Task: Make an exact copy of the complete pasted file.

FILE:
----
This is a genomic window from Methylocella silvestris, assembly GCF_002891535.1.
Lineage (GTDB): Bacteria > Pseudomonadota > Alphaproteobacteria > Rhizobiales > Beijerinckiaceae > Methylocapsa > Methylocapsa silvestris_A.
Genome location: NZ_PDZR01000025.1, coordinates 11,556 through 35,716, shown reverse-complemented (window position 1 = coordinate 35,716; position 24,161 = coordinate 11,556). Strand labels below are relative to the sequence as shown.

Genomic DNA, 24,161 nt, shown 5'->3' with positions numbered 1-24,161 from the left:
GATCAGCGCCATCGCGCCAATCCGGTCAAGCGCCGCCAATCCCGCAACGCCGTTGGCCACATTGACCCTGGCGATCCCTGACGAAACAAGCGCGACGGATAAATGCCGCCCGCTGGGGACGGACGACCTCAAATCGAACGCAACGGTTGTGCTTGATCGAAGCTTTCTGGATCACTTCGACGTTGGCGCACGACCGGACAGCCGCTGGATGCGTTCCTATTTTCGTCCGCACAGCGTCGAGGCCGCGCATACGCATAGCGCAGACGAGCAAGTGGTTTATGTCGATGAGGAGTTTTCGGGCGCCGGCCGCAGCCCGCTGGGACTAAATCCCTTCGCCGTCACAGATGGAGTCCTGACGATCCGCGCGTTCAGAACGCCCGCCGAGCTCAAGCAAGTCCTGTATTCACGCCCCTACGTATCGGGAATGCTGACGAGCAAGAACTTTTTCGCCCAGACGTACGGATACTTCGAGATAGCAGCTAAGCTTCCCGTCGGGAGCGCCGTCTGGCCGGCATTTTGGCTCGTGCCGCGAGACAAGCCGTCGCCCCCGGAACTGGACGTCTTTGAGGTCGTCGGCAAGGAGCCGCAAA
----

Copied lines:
This is a genomic window from Methylocella silvestris, assembly GCF_002891535.1.
Lineage (GTDB): Bacteria > Pseudomonadota > Alphaproteobacteria > Rhizobiales > Beijerinckiaceae > Methylocapsa > Methylocapsa silvestris_A.
Genome location: NZ_PDZR01000025.1, coordinates 11,556 through 35,716, shown reverse-complemented (window position 1 = coordinate 35,716; position 24,161 = coordinate 11,556). Strand labels below are relative to the sequence as shown.

Genomic DNA, 24,161 nt, shown 5'->3' with positions numbered 1-24,161 from the left:
GATCAGCGCCATCGCGCCAATCCGGTCAAGCGCCGCCAATCCCGCAACGCCGTTGGCCACATTGACCCTGGCGATCCCTGACGAAACAAGCGCGACGGATAAATGCCGCCCGCTGGGGACGGACGACCTCAAATCGAACGCAACGGTTGTGCTTGATCGAAGCTTTCTGGATCACTTCGACGTTGGCGCACGACCGGACAGCCGCTGGATGCGTTCCTATTTTCGTCCGCACAGCGTCGAGGCCGCGCATACGCATAGCGCAGACGAGCAAGTGGTTTATGTCGATGAGGAGTTTTCGGGCGCCGGCCGCAGCCCGCTGGGACTAAATCCCTTCGCCGTCACAGATGGAGTCCTGACGATCCGCGCGTTCAGAACGCCCGCCGAGCTCAAGCAAGTCCTGTATTCACGCCCCTACGTATCGGGAATGCTGACGAGCAAGAACTTTTTCGCCCAGACGTACGGATACTTCGAGATAGCAGCTAAGCTTCCCGTCGGGAGCGCCGTCTGGCCGGCATTTTGGCTCGTGCCGCGAGACAAGCCGTCGCCCCCGGAACTGGACGTCTTTGAGGTCGTCGGCAAGGAGCCGCAAA